In a world that is now run almost exclusively by computers, cyberbullying has become a very real threat in the lives of our children and teenagers. In fact, statistics show that among a population of 13 to 17 year olds, more than 43% have experienced some form of cyberbullying within the last year alone. That statistic is staggering. Cyberbullying takes on many forms, and each one is harmful to a child, causing anxiety, depression and sometimes even suicide.
Gossip takes on a new definition when it's done online. When we were kids, gossiping was mostly harmless. And even though it spread quickly when one of your friends had a juicy tale to tell you, it's nowhere near how quickly gossip spreads online. In just a few clicks of the mouse, information gets transferred from one person to another, causing an incredible amount of harm. Through the use of social networks, any information is easily announced to world via a Facebook wall post. Internet gossip can devestate a child.
During our childhood, harrassment took a bit of work. Face to face interaction had to take place, which probably deterred many kids from participating in it. Online, it's easy to hide behind a computer screen. And since most kids live in the moment, with very little concern about the consequences of their actions, they can easily make all kinds of nasty and hurtful remarks to one of their peers without holding back. Many kids even threaten physical harm.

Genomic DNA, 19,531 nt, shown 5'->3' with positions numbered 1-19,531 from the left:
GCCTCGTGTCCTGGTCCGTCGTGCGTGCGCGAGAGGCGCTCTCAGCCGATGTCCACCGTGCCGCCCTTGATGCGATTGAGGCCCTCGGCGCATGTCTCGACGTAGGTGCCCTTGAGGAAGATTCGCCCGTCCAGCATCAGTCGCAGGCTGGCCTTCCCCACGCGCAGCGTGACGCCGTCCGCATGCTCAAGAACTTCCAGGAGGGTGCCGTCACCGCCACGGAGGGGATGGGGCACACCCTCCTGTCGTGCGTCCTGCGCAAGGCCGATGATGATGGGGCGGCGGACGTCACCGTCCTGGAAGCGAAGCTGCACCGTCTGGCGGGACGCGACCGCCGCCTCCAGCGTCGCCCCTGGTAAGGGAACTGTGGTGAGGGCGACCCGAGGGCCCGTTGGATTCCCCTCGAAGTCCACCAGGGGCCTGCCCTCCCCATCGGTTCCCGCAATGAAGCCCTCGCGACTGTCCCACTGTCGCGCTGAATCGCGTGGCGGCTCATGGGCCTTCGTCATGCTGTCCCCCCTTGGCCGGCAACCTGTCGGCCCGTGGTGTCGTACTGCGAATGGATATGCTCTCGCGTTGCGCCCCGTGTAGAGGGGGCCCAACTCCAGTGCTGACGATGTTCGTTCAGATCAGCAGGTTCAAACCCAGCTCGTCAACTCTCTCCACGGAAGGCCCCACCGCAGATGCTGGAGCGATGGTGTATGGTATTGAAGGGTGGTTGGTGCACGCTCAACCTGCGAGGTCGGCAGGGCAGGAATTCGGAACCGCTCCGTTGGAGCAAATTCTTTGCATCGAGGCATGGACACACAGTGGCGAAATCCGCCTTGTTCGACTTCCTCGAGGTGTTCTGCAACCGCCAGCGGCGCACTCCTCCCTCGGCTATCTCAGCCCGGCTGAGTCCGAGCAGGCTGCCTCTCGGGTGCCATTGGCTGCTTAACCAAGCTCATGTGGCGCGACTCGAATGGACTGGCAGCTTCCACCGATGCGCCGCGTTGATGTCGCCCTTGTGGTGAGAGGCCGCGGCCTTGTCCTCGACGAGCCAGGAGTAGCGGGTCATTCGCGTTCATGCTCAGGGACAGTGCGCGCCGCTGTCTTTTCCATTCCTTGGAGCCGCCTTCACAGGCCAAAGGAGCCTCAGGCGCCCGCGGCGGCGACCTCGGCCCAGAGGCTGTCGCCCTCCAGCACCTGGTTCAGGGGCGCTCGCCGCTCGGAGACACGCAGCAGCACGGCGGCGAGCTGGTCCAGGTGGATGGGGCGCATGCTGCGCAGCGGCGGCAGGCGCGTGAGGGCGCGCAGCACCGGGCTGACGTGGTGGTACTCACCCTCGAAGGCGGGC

Cyberstalking is similar to harrassment because when we were teenagers, stalking meant you had to follow someone or be watching them all the time. It took physical activity. Cyberstalking is done in the privacy of a child's or teenager's house without any regard to consequences. Usually the victim receives intimidating or threatening messages that produce an immediate feeling of fear and dread.
Cyberbullying is a crime. Unfortunately, many parents won't know if their child has been a victim of cyberbullying or, if they have participated in it. However, that doesn't have to be the case with you. You can easily monitor your child's Facebook, social networks and Internet activity so that you can be the first to know if there are any problems.